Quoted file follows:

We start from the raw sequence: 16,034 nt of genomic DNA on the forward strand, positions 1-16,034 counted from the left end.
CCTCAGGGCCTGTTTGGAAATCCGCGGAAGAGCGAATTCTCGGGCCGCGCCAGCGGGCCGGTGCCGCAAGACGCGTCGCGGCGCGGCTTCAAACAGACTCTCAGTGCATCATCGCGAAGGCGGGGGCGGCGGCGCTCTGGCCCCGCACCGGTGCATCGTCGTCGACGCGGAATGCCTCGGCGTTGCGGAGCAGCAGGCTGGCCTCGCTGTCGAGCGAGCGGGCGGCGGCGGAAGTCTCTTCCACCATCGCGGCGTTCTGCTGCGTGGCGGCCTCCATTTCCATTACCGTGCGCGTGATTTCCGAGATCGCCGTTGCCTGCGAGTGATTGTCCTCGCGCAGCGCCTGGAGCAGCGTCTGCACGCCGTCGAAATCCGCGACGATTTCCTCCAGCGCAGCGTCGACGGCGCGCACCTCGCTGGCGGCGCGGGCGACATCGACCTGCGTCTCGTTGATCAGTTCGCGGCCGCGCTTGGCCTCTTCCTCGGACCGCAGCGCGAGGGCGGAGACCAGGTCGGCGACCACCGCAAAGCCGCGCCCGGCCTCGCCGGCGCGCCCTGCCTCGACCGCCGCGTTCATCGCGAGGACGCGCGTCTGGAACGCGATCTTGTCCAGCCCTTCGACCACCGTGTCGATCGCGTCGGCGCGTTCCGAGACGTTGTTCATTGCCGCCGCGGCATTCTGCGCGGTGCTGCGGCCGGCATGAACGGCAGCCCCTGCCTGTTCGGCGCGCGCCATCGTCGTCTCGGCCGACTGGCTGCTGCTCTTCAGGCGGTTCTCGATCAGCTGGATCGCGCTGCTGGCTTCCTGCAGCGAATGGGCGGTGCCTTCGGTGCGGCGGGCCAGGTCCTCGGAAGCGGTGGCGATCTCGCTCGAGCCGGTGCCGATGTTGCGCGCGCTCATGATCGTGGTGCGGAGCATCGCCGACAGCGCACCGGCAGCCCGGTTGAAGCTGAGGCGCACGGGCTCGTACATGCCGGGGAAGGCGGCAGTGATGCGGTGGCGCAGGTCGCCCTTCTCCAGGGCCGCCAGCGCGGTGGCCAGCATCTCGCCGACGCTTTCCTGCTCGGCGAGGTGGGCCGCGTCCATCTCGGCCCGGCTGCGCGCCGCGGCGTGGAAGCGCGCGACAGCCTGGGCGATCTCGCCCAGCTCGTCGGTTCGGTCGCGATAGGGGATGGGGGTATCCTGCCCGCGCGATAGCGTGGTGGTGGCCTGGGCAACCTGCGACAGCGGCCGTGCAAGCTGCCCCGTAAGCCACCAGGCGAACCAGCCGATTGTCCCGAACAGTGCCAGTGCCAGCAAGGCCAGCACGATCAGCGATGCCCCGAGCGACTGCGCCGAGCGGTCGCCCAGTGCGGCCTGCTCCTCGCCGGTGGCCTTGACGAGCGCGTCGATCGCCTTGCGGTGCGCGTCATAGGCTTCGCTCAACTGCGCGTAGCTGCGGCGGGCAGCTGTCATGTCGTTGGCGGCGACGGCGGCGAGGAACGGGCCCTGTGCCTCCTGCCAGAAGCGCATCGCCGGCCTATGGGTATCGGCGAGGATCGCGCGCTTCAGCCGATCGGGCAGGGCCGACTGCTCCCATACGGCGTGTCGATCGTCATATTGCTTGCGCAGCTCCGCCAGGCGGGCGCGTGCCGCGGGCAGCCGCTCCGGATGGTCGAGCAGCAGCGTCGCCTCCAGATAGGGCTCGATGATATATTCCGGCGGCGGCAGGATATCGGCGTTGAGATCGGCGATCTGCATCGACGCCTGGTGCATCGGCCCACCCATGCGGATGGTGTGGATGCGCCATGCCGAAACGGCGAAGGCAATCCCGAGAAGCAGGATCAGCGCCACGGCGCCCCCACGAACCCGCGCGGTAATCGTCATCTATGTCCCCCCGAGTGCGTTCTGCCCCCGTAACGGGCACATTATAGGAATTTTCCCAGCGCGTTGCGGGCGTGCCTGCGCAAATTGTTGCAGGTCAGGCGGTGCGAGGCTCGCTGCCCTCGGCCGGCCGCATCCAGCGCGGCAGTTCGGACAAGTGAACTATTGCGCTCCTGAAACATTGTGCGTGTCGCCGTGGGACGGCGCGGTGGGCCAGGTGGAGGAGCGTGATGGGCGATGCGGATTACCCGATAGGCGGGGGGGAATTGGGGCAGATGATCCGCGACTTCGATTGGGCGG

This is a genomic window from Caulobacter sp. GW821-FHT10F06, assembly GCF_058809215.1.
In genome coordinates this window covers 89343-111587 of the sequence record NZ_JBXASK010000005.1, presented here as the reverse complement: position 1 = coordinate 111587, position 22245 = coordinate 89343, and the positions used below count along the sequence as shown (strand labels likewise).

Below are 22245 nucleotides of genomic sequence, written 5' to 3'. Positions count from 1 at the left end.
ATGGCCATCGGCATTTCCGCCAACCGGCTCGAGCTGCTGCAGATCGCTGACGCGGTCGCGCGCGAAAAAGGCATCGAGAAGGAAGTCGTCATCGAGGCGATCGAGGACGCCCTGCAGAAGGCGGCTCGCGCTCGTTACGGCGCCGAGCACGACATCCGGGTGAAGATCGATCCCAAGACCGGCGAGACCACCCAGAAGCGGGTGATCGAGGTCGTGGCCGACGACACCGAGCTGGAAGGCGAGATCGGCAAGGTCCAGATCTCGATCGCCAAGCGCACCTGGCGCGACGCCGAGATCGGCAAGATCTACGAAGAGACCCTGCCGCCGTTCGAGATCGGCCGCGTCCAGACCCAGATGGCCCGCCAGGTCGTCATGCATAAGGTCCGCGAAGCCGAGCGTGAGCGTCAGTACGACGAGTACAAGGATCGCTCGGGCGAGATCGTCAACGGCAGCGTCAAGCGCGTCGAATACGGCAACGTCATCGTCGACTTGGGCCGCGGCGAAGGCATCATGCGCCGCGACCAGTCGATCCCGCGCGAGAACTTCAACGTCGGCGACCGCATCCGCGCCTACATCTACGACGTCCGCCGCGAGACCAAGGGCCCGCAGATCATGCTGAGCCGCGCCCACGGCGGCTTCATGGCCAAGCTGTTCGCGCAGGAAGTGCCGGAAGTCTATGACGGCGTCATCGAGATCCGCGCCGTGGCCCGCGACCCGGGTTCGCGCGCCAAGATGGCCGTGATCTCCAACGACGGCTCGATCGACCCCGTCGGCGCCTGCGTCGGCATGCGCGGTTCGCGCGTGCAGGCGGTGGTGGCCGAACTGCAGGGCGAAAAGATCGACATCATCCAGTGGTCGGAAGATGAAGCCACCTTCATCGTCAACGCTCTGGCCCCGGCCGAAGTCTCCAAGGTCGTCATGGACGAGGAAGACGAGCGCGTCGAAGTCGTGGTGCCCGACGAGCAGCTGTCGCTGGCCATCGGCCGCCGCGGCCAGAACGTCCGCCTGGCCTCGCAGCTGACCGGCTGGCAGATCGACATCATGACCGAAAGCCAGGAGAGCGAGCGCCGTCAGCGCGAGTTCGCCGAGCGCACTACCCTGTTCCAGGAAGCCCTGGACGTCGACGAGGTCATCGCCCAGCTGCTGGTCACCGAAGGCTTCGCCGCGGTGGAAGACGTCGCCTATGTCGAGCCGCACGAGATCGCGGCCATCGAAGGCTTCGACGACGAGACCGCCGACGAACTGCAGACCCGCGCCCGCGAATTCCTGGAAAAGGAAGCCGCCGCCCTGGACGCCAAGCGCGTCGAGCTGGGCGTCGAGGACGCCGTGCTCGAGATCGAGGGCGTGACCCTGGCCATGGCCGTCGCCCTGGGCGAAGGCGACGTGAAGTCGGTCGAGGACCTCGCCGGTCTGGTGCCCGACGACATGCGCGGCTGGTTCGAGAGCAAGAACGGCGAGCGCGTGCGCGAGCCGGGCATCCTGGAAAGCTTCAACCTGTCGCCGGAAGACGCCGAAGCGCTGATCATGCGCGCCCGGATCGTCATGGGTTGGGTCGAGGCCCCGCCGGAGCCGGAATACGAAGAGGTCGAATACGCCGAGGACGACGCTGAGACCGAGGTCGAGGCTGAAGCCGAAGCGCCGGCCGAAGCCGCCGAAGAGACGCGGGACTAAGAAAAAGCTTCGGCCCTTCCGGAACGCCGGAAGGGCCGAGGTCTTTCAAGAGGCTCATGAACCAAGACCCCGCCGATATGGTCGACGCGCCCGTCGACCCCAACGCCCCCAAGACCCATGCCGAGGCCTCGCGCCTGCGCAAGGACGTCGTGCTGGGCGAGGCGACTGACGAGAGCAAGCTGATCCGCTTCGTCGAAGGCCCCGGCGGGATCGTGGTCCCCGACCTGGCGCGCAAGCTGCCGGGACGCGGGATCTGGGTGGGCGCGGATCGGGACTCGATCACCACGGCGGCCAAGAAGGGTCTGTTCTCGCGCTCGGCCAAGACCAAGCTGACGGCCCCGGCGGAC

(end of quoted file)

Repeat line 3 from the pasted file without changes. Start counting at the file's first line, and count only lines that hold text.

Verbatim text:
This is a genomic window from Caulobacter sp. GW821-FHT10F06, assembly GCF_058809215.1.